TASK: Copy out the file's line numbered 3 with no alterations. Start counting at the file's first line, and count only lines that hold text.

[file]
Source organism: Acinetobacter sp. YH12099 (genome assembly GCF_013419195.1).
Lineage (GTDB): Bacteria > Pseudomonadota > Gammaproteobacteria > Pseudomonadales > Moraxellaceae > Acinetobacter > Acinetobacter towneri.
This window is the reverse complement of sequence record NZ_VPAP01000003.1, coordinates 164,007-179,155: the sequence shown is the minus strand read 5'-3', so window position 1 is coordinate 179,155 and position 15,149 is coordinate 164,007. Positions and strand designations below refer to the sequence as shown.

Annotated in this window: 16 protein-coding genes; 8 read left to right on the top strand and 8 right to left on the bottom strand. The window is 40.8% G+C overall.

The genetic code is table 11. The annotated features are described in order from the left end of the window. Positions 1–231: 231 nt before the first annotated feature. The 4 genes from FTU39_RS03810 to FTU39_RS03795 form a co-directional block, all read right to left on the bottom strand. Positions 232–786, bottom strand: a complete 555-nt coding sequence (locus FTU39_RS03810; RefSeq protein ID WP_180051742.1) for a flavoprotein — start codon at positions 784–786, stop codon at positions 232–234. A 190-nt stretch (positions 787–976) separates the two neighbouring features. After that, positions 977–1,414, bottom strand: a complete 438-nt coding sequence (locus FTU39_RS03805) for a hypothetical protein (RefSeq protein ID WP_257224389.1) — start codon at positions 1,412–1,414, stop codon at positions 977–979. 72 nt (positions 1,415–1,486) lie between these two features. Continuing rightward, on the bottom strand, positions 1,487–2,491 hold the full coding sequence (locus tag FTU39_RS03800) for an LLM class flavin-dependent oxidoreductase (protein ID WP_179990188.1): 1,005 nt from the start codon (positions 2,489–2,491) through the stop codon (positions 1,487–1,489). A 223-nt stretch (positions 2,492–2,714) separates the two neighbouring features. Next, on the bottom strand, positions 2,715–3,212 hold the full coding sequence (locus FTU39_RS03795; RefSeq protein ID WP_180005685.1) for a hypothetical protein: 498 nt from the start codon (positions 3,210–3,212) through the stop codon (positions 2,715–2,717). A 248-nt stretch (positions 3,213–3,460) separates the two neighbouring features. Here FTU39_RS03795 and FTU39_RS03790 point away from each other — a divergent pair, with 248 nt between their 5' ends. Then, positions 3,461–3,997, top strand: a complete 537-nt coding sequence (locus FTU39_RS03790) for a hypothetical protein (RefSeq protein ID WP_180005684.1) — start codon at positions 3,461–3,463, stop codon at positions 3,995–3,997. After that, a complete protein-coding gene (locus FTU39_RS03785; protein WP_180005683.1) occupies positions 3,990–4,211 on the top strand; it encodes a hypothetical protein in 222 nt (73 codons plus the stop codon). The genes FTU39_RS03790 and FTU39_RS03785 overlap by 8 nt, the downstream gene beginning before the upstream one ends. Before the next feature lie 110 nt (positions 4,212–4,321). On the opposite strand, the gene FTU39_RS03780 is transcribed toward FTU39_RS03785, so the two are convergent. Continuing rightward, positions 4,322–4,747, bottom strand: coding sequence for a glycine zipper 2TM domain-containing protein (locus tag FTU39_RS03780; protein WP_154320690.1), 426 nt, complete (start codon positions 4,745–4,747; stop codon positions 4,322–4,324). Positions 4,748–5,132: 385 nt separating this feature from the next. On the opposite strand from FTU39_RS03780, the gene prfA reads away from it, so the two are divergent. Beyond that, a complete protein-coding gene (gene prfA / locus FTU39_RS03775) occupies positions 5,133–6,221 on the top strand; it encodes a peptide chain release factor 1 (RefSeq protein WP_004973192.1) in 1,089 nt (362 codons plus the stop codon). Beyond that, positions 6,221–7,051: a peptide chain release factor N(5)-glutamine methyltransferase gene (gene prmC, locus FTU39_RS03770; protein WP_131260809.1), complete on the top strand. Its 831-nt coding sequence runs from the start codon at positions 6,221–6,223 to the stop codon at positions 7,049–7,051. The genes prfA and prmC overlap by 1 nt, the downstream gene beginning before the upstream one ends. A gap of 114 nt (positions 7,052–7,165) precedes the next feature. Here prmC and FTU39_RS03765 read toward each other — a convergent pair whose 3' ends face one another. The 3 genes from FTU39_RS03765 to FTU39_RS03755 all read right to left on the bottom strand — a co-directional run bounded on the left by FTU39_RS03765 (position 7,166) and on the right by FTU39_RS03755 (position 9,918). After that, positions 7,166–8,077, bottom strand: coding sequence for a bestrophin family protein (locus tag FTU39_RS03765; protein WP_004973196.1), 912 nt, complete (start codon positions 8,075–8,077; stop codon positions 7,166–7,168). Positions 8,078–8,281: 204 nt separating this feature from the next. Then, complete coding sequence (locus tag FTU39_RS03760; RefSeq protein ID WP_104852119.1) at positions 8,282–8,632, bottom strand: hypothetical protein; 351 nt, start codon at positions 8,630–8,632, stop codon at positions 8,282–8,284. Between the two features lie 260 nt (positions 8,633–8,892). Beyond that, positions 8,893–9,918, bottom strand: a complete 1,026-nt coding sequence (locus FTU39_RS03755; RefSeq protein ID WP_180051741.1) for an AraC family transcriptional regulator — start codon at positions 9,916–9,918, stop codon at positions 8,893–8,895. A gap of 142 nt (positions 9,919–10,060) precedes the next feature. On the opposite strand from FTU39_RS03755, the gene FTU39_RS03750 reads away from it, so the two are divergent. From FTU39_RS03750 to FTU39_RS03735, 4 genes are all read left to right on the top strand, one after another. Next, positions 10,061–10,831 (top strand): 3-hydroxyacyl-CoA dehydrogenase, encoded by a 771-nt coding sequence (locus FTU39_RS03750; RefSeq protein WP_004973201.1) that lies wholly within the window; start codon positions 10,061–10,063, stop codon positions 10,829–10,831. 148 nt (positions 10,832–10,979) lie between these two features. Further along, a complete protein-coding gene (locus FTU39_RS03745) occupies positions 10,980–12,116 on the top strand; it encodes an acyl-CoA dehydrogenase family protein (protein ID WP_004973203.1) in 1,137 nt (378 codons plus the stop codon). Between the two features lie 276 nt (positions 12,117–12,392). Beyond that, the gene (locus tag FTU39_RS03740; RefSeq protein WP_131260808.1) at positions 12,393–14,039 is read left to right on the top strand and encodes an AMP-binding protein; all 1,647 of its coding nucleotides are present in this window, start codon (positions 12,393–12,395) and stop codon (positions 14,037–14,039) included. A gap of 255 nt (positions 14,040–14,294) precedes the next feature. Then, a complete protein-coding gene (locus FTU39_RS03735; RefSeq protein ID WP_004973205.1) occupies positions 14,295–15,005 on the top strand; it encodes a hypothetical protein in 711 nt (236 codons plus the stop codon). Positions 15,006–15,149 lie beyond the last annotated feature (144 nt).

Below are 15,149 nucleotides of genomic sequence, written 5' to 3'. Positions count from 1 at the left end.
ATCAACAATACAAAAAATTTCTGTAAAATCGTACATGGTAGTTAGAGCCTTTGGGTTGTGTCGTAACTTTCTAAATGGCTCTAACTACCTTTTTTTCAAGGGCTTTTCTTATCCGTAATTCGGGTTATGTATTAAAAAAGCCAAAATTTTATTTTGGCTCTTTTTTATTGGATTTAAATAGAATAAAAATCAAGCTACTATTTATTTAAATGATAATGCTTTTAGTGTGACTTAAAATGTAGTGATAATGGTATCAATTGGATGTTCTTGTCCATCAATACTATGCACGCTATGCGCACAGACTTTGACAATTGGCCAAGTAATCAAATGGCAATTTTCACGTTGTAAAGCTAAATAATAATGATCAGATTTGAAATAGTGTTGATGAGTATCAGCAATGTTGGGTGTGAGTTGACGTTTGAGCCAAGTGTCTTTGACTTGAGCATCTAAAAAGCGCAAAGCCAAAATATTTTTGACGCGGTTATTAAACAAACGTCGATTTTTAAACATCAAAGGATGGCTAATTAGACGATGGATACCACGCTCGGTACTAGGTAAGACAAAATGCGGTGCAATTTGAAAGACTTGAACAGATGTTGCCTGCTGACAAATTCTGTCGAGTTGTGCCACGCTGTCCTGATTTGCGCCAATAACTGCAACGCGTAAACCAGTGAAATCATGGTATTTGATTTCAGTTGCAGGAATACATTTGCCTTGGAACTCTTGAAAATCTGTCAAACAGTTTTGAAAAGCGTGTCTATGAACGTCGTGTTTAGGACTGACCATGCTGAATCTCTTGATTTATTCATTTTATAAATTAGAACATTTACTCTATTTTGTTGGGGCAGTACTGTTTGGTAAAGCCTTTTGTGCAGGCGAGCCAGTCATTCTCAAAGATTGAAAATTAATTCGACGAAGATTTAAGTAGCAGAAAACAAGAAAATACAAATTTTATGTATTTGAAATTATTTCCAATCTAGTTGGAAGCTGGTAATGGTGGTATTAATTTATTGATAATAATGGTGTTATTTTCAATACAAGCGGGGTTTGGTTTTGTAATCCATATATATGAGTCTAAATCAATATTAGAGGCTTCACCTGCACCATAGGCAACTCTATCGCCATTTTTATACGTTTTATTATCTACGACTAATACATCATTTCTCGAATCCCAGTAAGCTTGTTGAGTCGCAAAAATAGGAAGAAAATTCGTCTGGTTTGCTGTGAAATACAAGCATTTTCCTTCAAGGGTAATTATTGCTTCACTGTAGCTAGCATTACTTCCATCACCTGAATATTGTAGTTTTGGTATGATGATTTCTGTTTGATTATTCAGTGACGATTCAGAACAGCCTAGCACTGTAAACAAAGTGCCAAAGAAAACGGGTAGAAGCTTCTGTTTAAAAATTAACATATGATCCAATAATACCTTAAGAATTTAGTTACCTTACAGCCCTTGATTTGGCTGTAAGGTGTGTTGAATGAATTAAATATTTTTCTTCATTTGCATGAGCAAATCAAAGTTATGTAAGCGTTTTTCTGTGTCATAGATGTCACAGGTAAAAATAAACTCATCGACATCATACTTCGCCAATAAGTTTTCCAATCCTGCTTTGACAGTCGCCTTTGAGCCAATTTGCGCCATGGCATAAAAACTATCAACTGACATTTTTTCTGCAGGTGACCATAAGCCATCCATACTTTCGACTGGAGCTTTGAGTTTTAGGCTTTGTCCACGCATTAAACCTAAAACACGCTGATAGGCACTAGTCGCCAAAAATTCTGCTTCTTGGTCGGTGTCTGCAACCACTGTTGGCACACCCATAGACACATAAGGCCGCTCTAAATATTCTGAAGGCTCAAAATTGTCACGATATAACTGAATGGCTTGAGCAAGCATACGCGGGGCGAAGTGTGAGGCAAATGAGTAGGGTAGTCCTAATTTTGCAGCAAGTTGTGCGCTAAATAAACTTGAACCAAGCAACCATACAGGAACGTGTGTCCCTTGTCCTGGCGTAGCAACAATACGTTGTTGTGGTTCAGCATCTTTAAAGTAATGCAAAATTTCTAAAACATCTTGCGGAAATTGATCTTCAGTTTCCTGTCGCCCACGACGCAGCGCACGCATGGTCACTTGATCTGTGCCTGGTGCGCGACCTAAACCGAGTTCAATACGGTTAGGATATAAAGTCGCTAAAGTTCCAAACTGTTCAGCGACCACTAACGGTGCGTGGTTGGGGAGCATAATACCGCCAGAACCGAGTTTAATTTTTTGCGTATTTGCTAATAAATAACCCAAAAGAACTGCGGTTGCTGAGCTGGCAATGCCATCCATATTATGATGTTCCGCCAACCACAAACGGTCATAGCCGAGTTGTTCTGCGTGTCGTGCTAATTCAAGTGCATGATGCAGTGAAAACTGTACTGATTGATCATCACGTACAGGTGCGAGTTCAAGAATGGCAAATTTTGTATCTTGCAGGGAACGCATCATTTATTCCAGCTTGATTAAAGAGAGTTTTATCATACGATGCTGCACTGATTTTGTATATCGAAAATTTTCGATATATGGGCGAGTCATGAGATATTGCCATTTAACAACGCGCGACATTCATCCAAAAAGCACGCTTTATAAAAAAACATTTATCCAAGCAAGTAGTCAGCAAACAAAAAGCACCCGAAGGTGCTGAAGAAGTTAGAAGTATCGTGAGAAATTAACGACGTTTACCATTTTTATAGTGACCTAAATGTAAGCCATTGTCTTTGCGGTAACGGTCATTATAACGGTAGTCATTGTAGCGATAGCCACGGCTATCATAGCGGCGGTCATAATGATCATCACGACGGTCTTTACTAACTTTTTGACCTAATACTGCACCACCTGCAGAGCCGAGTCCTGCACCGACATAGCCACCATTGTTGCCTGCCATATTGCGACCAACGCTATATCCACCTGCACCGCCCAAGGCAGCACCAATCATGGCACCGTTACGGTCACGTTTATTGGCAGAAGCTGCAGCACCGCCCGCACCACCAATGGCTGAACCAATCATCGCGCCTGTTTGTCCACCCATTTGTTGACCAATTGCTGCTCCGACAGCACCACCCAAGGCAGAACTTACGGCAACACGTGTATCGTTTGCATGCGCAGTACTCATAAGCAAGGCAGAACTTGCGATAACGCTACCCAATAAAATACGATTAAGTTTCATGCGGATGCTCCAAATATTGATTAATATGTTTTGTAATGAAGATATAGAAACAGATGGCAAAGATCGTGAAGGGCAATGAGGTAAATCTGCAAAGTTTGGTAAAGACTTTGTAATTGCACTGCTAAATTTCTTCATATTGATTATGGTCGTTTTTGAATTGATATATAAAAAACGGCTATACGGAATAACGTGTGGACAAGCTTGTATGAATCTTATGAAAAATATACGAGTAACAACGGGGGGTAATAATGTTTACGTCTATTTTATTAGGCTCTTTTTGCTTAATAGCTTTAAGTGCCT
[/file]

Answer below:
This window is the reverse complement of sequence record NZ_VPAP01000003.1, coordinates 164,007-179,155: the sequence shown is the minus strand read 5'-3', so window position 1 is coordinate 179,155 and position 15,149 is coordinate 164,007. Positions and strand designations below refer to the sequence as shown.